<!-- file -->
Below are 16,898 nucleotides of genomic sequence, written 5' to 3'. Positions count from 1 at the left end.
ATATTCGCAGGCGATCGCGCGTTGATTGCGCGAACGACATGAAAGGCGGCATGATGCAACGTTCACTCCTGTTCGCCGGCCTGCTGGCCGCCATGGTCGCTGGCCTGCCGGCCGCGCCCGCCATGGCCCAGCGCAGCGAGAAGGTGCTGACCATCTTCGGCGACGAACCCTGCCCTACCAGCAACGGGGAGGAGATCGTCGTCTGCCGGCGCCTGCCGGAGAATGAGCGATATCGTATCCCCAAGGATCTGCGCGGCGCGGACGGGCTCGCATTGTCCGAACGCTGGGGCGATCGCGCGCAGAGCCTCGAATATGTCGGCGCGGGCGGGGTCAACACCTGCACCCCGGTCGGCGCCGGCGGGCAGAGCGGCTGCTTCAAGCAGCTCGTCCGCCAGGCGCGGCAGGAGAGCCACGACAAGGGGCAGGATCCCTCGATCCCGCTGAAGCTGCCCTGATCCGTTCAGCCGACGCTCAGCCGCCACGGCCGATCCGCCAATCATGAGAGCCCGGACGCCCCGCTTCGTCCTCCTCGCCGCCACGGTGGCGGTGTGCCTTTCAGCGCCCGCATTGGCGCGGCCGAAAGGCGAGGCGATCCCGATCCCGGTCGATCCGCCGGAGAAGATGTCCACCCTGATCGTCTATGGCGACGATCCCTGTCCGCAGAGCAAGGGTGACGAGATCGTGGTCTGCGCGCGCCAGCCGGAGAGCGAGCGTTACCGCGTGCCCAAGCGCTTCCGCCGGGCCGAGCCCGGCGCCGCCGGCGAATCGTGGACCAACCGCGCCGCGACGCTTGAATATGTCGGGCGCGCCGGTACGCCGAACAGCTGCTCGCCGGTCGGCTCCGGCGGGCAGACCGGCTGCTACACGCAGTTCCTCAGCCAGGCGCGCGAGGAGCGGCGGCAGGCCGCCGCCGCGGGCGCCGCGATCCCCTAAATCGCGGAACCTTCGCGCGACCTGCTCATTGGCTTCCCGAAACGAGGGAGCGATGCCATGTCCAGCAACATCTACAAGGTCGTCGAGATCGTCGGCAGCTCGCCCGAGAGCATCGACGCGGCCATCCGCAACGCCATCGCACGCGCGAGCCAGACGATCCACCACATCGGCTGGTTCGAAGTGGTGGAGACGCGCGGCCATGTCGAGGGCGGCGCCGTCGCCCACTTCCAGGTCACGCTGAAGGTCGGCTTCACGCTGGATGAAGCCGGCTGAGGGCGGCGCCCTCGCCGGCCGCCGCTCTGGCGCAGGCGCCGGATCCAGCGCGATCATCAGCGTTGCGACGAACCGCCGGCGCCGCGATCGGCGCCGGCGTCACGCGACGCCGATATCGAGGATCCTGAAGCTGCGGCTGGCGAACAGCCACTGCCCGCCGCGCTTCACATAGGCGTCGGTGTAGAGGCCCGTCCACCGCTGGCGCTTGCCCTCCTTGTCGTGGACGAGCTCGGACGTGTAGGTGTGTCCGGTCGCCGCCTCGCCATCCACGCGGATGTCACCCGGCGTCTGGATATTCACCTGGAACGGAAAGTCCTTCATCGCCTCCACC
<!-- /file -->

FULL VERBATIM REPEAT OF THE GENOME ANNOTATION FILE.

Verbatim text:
Below are 16,898 nucleotides of genomic sequence, written 5' to 3'. Positions count from 1 at the left end.
ATATTCGCAGGCGATCGCGCGTTGATTGCGCGAACGACATGAAAGGCGGCATGATGCAACGTTCACTCCTGTTCGCCGGCCTGCTGGCCGCCATGGTCGCTGGCCTGCCGGCCGCGCCCGCCATGGCCCAGCGCAGCGAGAAGGTGCTGACCATCTTCGGCGACGAACCCTGCCCTACCAGCAACGGGGAGGAGATCGTCGTCTGCCGGCGCCTGCCGGAGAATGAGCGATATCGTATCCCCAAGGATCTGCGCGGCGCGGACGGGCTCGCATTGTCCGAACGCTGGGGCGATCGCGCGCAGAGCCTCGAATATGTCGGCGCGGGCGGGGTCAACACCTGCACCCCGGTCGGCGCCGGCGGGCAGAGCGGCTGCTTCAAGCAGCTCGTCCGCCAGGCGCGGCAGGAGAGCCACGACAAGGGGCAGGATCCCTCGATCCCGCTGAAGCTGCCCTGATCCGTTCAGCCGACGCTCAGCCGCCACGGCCGATCCGCCAATCATGAGAGCCCGGACGCCCCGCTTCGTCCTCCTCGCCGCCACGGTGGCGGTGTGCCTTTCAGCGCCCGCATTGGCGCGGCCGAAAGGCGAGGCGATCCCGATCCCGGTCGATCCGCCGGAGAAGATGTCCACCCTGATCGTCTATGGCGACGATCCCTGTCCGCAGAGCAAGGGTGACGAGATCGTGGTCTGCGCGCGCCAGCCGGAGAGCGAGCGTTACCGCGTGCCCAAGCGCTTCCGCCGGGCCGAGCCCGGCGCCGCCGGCGAATCGTGGACCAACCGCGCCGCGACGCTTGAATATGTCGGGCGCGCCGGTACGCCGAACAGCTGCTCGCCGGTCGGCTCCGGCGGGCAGACCGGCTGCTACACGCAGTTCCTCAGCCAGGCGCGCGAGGAGCGGCGGCAGGCCGCCGCCGCGGGCGCCGCGATCCCCTAAATCGCGGAACCTTCGCGCGACCTGCTCATTGGCTTCCCGAAACGAGGGAGCGATGCCATGTCCAGCAACATCTACAAGGTCGTCGAGATCGTCGGCAGCTCGCCCGAGAGCATCGACGCGGCCATCCGCAACGCCATCGCACGCGCGAGCCAGACGATCCACCACATCGGCTGGTTCGAAGTGGTGGAGACGCGCGGCCATGTCGAGGGCGGCGCCGTCGCCCACTTCCAGGTCACGCTGAAGGTCGGCTTCACGCTGGATGAAGCCGGCTGAGGGCGGCGCCCTCGCCGGCCGCCGCTCTGGCGCAGGCGCCGGATCCAGCGCGATCATCAGCGTTGCGACGAACCGCCGGCGCCGCGATCGGCGCCGGCGTCACGCGACGCCGATATCGAGGATCCTGAAGCTGCGGCTGGCGAACAGCCACTGCCCGCCGCGCTTCACATAGGCGTCGGTGTAGAGGCCCGTCCACCGCTGGCGCTTGCCCTCCTTGTCGTGGACGAGCTCGGACGTGTAGGTGTGTCCGGTCGCCGCCTCGCCATCCACGCGGATGTCACCCGGCGTCTGGATATTCACCTGGAACGGAAAGTCCTTCATCGCCTCCACC